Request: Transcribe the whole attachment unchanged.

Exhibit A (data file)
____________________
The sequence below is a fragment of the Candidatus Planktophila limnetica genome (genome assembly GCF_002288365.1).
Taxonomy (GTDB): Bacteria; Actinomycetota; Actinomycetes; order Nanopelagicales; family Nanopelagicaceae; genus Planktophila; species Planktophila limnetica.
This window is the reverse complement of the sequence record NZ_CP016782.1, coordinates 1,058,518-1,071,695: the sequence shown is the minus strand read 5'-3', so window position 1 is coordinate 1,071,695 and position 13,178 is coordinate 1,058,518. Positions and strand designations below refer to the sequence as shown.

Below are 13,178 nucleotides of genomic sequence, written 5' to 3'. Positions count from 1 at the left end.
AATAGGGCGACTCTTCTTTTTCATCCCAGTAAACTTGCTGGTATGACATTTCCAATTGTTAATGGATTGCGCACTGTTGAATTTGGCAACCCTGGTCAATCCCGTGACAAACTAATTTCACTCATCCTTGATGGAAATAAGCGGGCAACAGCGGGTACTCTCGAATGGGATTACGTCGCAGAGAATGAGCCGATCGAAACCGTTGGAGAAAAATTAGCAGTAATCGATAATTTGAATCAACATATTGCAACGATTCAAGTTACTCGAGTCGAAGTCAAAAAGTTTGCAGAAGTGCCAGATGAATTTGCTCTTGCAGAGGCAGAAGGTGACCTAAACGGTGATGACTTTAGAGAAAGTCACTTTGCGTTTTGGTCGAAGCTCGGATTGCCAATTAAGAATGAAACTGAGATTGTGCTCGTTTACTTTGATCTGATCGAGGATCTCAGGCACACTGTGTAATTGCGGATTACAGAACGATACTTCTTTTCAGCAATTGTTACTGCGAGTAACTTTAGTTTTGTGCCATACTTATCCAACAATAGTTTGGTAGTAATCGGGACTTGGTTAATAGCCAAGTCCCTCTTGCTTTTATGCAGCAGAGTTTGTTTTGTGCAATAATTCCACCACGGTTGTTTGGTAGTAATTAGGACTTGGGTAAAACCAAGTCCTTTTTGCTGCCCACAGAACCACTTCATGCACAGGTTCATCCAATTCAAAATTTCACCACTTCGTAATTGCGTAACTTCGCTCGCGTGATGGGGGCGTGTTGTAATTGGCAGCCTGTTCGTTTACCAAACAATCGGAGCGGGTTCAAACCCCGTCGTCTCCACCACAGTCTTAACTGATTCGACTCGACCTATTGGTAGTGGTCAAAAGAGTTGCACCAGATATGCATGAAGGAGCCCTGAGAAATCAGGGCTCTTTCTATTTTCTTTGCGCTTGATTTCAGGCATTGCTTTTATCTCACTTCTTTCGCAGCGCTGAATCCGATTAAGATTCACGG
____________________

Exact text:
The sequence below is a fragment of the Candidatus Planktophila limnetica genome (genome assembly GCF_002288365.1).
Taxonomy (GTDB): Bacteria; Actinomycetota; Actinomycetes; order Nanopelagicales; family Nanopelagicaceae; genus Planktophila; species Planktophila limnetica.
This window is the reverse complement of the sequence record NZ_CP016782.1, coordinates 1,058,518-1,071,695: the sequence shown is the minus strand read 5'-3', so window position 1 is coordinate 1,071,695 and position 13,178 is coordinate 1,058,518. Positions and strand designations below refer to the sequence as shown.

Below are 13,178 nucleotides of genomic sequence, written 5' to 3'. Positions count from 1 at the left end.
AATAGGGCGACTCTTCTTTTTCATCCCAGTAAACTTGCTGGTATGACATTTCCAATTGTTAATGGATTGCGCACTGTTGAATTTGGCAACCCTGGTCAATCCCGTGACAAACTAATTTCACTCATCCTTGATGGAAATAAGCGGGCAACAGCGGGTACTCTCGAATGGGATTACGTCGCAGAGAATGAGCCGATCGAAACCGTTGGAGAAAAATTAGCAGTAATCGATAATTTGAATCAACATATTGCAACGATTCAAGTTACTCGAGTCGAAGTCAAAAAGTTTGCAGAAGTGCCAGATGAATTTGCTCTTGCAGAGGCAGAAGGTGACCTAAACGGTGATGACTTTAGAGAAAGTCACTTTGCGTTTTGGTCGAAGCTCGGATTGCCAATTAAGAATGAAACTGAGATTGTGCTCGTTTACTTTGATCTGATCGAGGATCTCAGGCACACTGTGTAATTGCGGATTACAGAACGATACTTCTTTTCAGCAATTGTTACTGCGAGTAACTTTAGTTTTGTGCCATACTTATCCAACAATAGTTTGGTAGTAATCGGGACTTGGTTAATAGCCAAGTCCCTCTTGCTTTTATGCAGCAGAGTTTGTTTTGTGCAATAATTCCACCACGGTTGTTTGGTAGTAATTAGGACTTGGGTAAAACCAAGTCCTTTTTGCTGCCCACAGAACCACTTCATGCACAGGTTCATCCAATTCAAAATTTCACCACTTCGTAATTGCGTAACTTCGCTCGCGTGATGGGGGCGTGTTGTAATTGGCAGCCTGTTCGTTTACCAAACAATCGGAGCGGGTTCAAACCCCGTCGTCTCCACCACAGTCTTAACTGATTCGACTCGACCTATTGGTAGTGGTCAAAAGAGTTGCACCAGATATGCATGAAGGAGCCCTGAGAAATCAGGGCTCTTTCTATTTTCTTTGCGCTTGATTTCAGGCATTGCTTTTATCTCACTTCTTTCGCAGCGCTGAATCCGATTAAGATTCACGG